No License to Lana: The rejected James Bond songs through the years

No License to Lana: The rejected James Bond songs through the years

Lana Del Rey recently shared that she wrote a song for a James Bond film, and she was rejected by the 007 producers.

Speaking while attending the Ivor Novello Awards in London, the singer admitted that one of her tracks, ‘24’, from her 2015 album ‘Honeymoon’, was written for the fourth Bond film Spectre.

In the end, it was Sam Smith’s song, 'Writing’s On the Wall', that was selected for the film – a song which would go on to win the Academy Award for Best Original Song in 2016.

“I mean, how has that not happened yet?” Del Rey replied when asked by BBC if she would consider writing a theme song for the franchise.

“One day, maybe … But I’m going to continue to do my little Nancy Sinatra thing every now and then and just pretend it’s the title track.”

Award-winning British artist RAYE, who won songwriter of the year at the Ivor Novellos, was shocked by Del Rey's revelation.

“I can't believe she would have been rejected by them, because she just has the perfect energy for it,” RAYE said. “I feel like she would eat that up – and I feel like that should happen in the future.”

Del Rey is in good company, however. Join us as we take a trip back through the Bond timeline and pick out the 10 Bond themes that never were.

Johnny Cash - Thunderball

Which film? Thunderball (1965), Sean Connery’s fourth outing as 007.

Song chosen: Tom Jones - 'Thunderball'

There was a lot to live up to with Thunderball, as Goldfinger was such a huge box office success and is still seen as the franchise-defining film. Plus, after Shirley Bassey’s bombastic theme song, a high bar had been set. Producers ended up going for Welsh crooner Tom Jones, but the alternative could have been Johnny Cash. The Man In Black’s track has the typical country feel you’d expect, with a galloping pace that could have been an interesting choice. Maybe a Western sound isn’t very Bond though... Other options included Shirley Bassey’s ‘Mr Kiss Kiss Bang Bang’ and Dionne Warwick – both of which would have been far better than Mr. Jones.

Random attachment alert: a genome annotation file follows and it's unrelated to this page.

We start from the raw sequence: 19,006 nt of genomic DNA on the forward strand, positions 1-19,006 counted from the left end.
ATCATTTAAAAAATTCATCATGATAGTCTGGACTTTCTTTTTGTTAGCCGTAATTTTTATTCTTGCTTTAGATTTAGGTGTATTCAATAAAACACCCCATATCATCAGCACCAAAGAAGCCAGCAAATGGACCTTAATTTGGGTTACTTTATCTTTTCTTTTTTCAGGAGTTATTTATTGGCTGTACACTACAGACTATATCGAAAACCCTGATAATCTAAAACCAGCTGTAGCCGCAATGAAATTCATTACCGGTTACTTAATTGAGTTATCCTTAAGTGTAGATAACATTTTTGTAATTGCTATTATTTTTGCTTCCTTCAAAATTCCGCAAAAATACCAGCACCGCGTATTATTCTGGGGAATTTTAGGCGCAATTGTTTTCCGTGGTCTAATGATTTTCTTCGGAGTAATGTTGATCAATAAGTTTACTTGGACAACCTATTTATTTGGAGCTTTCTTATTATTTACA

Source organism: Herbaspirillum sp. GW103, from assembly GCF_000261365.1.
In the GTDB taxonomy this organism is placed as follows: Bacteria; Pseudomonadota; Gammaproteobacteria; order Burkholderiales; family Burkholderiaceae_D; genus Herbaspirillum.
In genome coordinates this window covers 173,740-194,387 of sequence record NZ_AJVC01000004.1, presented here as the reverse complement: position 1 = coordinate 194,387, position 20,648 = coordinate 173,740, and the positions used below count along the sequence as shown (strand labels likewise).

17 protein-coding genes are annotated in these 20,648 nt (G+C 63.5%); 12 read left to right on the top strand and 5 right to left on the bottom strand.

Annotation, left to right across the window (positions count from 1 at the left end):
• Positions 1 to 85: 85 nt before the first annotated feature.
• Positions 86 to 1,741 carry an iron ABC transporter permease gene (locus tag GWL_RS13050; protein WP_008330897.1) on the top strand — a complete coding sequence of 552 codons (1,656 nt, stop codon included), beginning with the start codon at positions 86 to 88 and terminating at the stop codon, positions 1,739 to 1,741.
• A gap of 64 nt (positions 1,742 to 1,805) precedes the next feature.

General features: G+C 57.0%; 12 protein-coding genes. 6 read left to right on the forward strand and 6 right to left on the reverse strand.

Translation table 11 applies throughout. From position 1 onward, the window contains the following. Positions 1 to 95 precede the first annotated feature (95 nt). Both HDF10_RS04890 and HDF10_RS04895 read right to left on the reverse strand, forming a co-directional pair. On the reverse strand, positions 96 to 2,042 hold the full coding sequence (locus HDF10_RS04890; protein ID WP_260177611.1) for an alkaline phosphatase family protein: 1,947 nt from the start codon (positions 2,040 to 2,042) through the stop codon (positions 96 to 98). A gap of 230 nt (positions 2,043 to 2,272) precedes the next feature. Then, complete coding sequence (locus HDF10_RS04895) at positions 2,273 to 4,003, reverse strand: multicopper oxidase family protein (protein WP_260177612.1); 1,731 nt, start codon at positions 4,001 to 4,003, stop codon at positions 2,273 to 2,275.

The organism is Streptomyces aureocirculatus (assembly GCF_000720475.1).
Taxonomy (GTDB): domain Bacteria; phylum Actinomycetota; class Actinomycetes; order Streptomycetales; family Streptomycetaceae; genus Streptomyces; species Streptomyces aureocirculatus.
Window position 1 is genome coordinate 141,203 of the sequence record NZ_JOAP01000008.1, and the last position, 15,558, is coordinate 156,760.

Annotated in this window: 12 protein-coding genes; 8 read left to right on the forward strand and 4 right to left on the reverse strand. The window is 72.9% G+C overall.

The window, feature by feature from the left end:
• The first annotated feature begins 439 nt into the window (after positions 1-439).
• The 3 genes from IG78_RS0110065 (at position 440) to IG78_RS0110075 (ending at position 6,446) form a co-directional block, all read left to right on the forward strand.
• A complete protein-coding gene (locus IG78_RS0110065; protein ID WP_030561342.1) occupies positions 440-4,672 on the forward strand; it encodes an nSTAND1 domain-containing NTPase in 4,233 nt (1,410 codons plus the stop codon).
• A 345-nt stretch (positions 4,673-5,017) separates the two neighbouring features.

Alice Cooper – The Man With The Golden Gun

Which film? The Man With The Golden Gun (1974), Roger Moore’s second 007 film.

Song chosen: Lulu – 'The Man With The Golden Gun'

Yep, we were denied legendary shock rocker Alice Cooper belting out a Bond track. It could have been a distinct break from past vocal performances, and rumour is that Cooper delivered the song a day too late for it to be in the running. Producers ended up choosing the safe bet with Lulu - a song which Bond composer John Barry was not a fan of. Still, at least Barry found solace when Cooper included his Bond theme on the album ‘Muscle of Love’.

Blondie – For Your Eyes Only

Which film? For Your Eyes Only (1981), one of Roger Moore’s most underrated takes as 007.

Song chosen: Sheena Easton - 'For Your Eyes Only'

This synth-pop track was originally commissioned for the film, but instead ended up appearing on the US band’s album 'The Hunter' in 1982. Singer Debbie Harry apparently pulled out of For Your Eyes Only after the producers suggested she drop the rest of her bandmates to perform the track with composer Bill Conti. Good on her, but shame, as Blondie’s track is far superior to Easton’s already decent theme song.

Pet Shop Boys – This Must Be The Place I Waited Years To Leave

Which film? The Living Daylights (1987), Timothy Dalton’s first time in the tux, in one of the best Bond movies.

Song chosen: A-Ha – 'The Living Daylights'

Iconic English synth-pop duo Pet Shop Boys recorded a somber track for their theme submission, one which gelled well with the movie’s themes of betrayal and the overall tonal shift from Roger Moore’s campy tenure to Dalton’s grittier take on Bond. In the end, the honour went to Norwegian pop outfit A-Ha, who understood the assignment. Their song ‘The Living Daylights’ is a banger, and we wouldn’t have it any other way.

Ace of Base – The Goldeneye